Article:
Howard Week

September 05, 2004

Rouse Co.'s influence on Columbia seen to have been waning

Although the sale of the Rouse Co. signifies the end of a hometown company that made its mark on American development, the company's impending takeover may not be all that noticeable in Columbia.

Rouse's presence and influence in Columbia has been waning for years, say many residents, scholars and public officials.

The town that Rouse built nearly 40 years ago has grown into a national model for planned communities, and many of Columbia's 96,000 residents have become more skeptical of the company. Development proposals that decades ago would have probably sailed through are being protested by residents and voted down by officials.

Rouse's proposal to increase housing density in downtown Columbia was rejected this year by the Howard County Zoning Board. And it was turned down by the Columbia Association, which it created, for a proposal to annex its new Emerson development into Columbia.

The company has also been unloading some of its most significant Columbia commercial properties - selling eight village centers in 2002 to an out-of-state company and offering to sell Merriweather Post Pavilion to Howard County this year.

Violent crime up; homicide, property crime drop

Certain types of violent crime in Howard County increased slightly in the first half of the year, but the homicide rate and the number of property crimes were lower than during the comparable period last year, according to figures released Monday by the county Police Department.

The figures showed that there were 105 robberies from January to June - 13 more than the same time a year ago. The number of aggravated assaults rose to 144 - 24 more than during the corresponding period last year.

There was a sharp increase in arrests of juveniles who had committed violent crimes, mainly robberies and aggravated assaults. Police made 42 arrests from January through June, compared with 23 arrests for the same period last year - an 83 percent increase.

The county's homicide rate was the lowest since 2000. One homicide was committed in the first half of the year, compared with three for the same period last year.

SAT scores in county above state average

Students in Howard County continued to outperform their counterparts in the Baltimore region on the college-preparatory SAT test, posting a one-point gain this year to a combined total average of 1097 out of a possible 1600.

The results, released Tuesday, also put Howard's total score 71 points above the state average and gave the county its highest total ever. But school officials expressed concern that scores of the county's African-American students continue to lag.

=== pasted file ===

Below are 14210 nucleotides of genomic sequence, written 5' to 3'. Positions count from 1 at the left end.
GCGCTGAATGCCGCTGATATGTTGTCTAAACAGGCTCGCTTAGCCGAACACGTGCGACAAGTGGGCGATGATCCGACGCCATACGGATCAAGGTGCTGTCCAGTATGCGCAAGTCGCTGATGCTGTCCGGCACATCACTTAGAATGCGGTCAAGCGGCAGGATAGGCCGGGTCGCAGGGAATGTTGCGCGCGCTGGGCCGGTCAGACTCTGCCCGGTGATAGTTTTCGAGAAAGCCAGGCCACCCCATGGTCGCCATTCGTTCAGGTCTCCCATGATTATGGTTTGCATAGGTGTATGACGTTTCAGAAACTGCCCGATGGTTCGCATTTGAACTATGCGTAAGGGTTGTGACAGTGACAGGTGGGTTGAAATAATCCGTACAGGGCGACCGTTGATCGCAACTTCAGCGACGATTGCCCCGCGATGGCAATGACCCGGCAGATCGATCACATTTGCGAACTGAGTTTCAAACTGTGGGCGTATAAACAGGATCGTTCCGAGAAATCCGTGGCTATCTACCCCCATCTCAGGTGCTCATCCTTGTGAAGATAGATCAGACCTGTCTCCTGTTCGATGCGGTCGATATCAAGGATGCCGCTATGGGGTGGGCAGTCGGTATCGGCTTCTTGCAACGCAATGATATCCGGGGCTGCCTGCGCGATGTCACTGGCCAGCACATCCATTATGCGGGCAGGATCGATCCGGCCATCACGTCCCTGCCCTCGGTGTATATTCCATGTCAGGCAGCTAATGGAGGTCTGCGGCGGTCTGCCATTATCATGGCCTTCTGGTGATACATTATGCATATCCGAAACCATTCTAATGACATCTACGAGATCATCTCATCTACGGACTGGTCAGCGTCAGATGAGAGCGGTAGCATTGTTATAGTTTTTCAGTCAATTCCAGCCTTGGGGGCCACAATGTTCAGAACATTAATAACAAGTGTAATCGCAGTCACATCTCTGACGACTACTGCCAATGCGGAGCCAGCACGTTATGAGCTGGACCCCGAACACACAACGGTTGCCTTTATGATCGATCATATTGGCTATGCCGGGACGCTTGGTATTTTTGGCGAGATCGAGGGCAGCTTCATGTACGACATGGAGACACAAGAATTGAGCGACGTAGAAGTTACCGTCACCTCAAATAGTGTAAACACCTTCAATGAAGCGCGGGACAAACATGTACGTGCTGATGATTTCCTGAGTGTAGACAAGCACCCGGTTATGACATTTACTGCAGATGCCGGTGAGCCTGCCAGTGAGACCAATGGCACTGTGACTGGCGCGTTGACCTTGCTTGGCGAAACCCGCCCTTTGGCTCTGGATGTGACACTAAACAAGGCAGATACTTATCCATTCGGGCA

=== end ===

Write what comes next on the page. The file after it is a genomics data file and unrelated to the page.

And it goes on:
"As long as we're making progress, it's a good sign," said Superintendent Sydney L. Cousin. "I would have liked to see the score raised by a larger number, but the fact it increased at all, it's good. The concern I have is with the subgroups. We need to analyze these results and see what we can do to work with subgroups to improve their performance on this test."

Town Center adding housing at Sterrett Place

Burgeoning residential development is under way in Columbia's Town Center, as a Sterrett Place office building is being demolished to make way for a high-rise and a nearby upscale condominium complex is approaching completion.

The office building that once included a Bennigan's restaurant is scheduled to be fully demolished by next month in preparation for residents to begin moving into the adjacent Ryland Homes condominiums in December, said Dennis W. Miller, a Rouse Co. vice president and general manager of Columbia.

Miller said the high-rise deal is in negotiations and would not disclose further details about the development. "I expect there will be a high-rise on that site sometime in the near future," he said.

The site has been slated for a building with commercial and residential use, and Miller said the advertisements that appeared in local newspapers earlier this year for Altaire on the Lake are no longer applicable. That builder - whose ads boasted a 25-story tower of luxury condominiums and offices, a rooftop pool and spa and $1 million penthouses - will not be constructing the high-rise, he said.

Group accuses CA board of breaking state law

The Alliance for a Better Columbia is accusing the Columbia Association board of violating a number of rules under the Maryland Homeowners Association Act and is threatening to pursue legislative or judicial avenues to make the organization comply.

Members of the watchdog group have been complaining that the board does not follow the state law that applies to the Columbia Association, the homeowners group that manages the planned community's amenities and collects an annual fee from property owners.

The alliance sent a letter to board Chairman Joshua Feldmark on Aug. 20 outlining the group's concerns. Feldmark said the letter is full of accusations but does not explain specific actions the board has taken that lead the alliance to its "guilty verdict." He said he plans to place the matter on the agenda for the board's Oct. 14 meeting.

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